On one hand this would appear to be a blinding flash of the obvious, on the other, it’s nice to see recognition of the issue at the highest levels of DOD. Bottom line here is that the “Big Army” needs more CA and PSYOP support – in fact rather than being an add-on requested as needed, DOD has recognized that CA and PSYOP are as important as shooters, and perhaps even more so for irregular warfare. However, there’s not much of a bull pen to meet the increased demand, and the notion of increasing the size of forces amidst the worst financial crisis in decades will likely not sit well with either the new Administration or the voting public.

    DOD is faced with the need to mushroom these two vital capabilities without expanding the number of slots. Historically this has meant that the individual soldier has had to learn new skills and add them to their portfolio of talents. While not all soldiers can adapt to irregular warfare, nor can they adjust from being shooters to builders, it is clear that TRADOC will have to incorporate new doctrine into all branch training to insure at least a basic familiarity with CA and PSYOP concepts, principles and operations.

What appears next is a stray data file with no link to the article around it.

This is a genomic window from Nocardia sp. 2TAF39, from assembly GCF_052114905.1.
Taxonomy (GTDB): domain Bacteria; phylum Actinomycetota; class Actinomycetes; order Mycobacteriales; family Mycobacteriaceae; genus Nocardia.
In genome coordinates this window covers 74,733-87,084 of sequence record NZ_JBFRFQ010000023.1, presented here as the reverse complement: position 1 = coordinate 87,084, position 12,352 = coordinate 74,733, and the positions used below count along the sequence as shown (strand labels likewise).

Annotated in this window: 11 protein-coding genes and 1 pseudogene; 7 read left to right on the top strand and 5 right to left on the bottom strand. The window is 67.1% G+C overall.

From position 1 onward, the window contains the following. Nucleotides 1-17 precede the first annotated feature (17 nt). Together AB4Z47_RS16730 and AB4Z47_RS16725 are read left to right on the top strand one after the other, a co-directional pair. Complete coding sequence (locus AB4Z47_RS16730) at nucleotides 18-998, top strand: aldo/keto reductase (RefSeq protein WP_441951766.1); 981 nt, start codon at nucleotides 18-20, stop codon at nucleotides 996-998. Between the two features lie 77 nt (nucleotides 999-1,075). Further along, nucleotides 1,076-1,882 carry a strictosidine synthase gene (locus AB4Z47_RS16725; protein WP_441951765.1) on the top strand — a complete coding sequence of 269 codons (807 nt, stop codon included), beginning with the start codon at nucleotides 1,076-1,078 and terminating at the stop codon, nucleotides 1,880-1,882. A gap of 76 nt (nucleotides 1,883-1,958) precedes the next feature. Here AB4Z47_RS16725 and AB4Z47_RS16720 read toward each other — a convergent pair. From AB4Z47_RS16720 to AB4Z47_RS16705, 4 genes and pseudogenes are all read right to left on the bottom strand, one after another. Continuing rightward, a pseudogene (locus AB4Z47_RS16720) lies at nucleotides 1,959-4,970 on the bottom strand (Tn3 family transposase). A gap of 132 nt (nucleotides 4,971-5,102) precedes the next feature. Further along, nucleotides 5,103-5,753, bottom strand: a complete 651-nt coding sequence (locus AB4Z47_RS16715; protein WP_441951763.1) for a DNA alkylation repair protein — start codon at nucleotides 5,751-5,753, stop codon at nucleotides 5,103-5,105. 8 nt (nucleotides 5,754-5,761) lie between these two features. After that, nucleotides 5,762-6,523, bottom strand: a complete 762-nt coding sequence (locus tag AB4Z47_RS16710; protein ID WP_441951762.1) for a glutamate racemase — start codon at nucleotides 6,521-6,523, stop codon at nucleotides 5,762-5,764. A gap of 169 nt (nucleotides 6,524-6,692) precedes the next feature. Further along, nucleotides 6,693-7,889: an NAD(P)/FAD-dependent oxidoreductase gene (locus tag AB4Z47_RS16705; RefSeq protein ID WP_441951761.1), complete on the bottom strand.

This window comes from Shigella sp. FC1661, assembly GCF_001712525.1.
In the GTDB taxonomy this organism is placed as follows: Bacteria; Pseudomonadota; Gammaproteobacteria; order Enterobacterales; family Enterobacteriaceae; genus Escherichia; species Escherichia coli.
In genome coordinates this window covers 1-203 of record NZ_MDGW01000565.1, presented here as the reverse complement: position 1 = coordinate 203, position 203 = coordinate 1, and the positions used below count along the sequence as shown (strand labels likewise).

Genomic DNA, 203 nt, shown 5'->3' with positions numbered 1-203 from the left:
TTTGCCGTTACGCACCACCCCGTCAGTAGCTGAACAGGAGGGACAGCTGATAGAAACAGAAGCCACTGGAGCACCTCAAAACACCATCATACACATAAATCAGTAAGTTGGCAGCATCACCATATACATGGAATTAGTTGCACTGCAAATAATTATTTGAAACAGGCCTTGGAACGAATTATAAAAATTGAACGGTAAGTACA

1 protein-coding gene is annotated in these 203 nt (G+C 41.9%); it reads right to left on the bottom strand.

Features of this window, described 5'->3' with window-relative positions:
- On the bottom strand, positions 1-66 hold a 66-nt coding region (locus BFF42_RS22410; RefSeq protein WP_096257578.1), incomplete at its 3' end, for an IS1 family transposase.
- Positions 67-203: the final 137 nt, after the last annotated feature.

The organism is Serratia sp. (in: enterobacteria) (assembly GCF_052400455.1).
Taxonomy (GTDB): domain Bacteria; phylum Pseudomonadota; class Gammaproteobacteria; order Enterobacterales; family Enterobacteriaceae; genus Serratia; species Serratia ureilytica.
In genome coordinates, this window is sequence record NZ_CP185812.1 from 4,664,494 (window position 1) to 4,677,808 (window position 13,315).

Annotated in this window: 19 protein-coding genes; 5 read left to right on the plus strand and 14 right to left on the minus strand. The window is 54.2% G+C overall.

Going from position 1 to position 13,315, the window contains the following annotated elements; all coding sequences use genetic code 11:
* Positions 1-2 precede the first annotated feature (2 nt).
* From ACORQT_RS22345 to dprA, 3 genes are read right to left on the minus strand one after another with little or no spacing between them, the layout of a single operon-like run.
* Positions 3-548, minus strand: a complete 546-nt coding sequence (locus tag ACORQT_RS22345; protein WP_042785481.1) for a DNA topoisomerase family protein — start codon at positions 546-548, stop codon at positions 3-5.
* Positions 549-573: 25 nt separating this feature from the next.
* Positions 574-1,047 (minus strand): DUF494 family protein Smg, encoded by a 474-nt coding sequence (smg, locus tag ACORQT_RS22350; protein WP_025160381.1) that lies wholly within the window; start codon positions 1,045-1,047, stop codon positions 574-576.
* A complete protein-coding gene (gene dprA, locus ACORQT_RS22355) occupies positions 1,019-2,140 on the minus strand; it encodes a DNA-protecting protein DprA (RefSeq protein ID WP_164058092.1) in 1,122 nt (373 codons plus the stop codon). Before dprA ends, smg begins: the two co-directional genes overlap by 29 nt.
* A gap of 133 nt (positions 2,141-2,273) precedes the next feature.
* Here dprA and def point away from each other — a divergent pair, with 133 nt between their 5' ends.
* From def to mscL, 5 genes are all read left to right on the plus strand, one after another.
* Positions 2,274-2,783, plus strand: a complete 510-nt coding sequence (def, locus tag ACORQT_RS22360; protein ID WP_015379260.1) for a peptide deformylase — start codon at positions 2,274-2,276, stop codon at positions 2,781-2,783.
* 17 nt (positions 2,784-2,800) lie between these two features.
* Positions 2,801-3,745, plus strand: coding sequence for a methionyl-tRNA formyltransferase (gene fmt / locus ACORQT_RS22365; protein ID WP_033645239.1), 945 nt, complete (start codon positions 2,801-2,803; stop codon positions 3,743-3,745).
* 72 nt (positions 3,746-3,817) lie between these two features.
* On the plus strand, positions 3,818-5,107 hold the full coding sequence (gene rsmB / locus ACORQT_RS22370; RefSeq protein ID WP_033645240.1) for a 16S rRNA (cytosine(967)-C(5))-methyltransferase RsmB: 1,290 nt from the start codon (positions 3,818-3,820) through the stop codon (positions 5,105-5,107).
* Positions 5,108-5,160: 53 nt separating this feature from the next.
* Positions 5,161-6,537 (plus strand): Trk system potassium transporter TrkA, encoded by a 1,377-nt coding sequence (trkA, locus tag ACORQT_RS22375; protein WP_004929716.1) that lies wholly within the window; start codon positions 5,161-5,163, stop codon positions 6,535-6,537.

With regard to Strategic Communication, the QDR reinforces and restates “We are committed to using our operational and informational activities and strategic communication processes in support of the Department of State’s broader public diplomacy efforts. This cooperation will better enable the U.S. Government to engage foreign audiences holistically and with unity of effort.”

    This lofty goal falls into the easier said than done box. In a world where the actions of a squad on the ground can be literally on the news around the world in minutes, a holistic effort doesn’t seem possible given the organizational constraints and the fact that Department of State influence does not necessarily extend very far beyond Embassy walls in hostile zones.

    One way to attack this problem is to develop country and regional Information Engagement (IE) teams. These teams would be run as a joint venture between State and Defense and managed by the senior person on the ground. USAID and other resources would be marshaled in concert with the team’s guidance and the overall goals and objectives would be set by State since they are the President’s Diplomats. DOD personnel would be tasked with providing support to the program through employment of DOD’s considerable PSYOP product development resources, PAO efforts not to mention security and logistics support.

    However, prior to embarking on such an ambitious goal, new rules of the road need to be establish that set metes and bounds, yet offer significant product flexibility on the far end so that USG forces can synergize their efforts to capitalize on events as they occur. The guidance offered must recognize that each theater is different so that tactical IE would vary by location, but overall messaging may not.

    Recognizing the instant nature of communications, regional and transnational IE must be orchestrated in a similar fashion. As I’ve stated before, IE should consist of a corporate like entity as well as regional and local information emissaries. The multi-national corporate model may be more of a guide than even the newest DOD TO&E.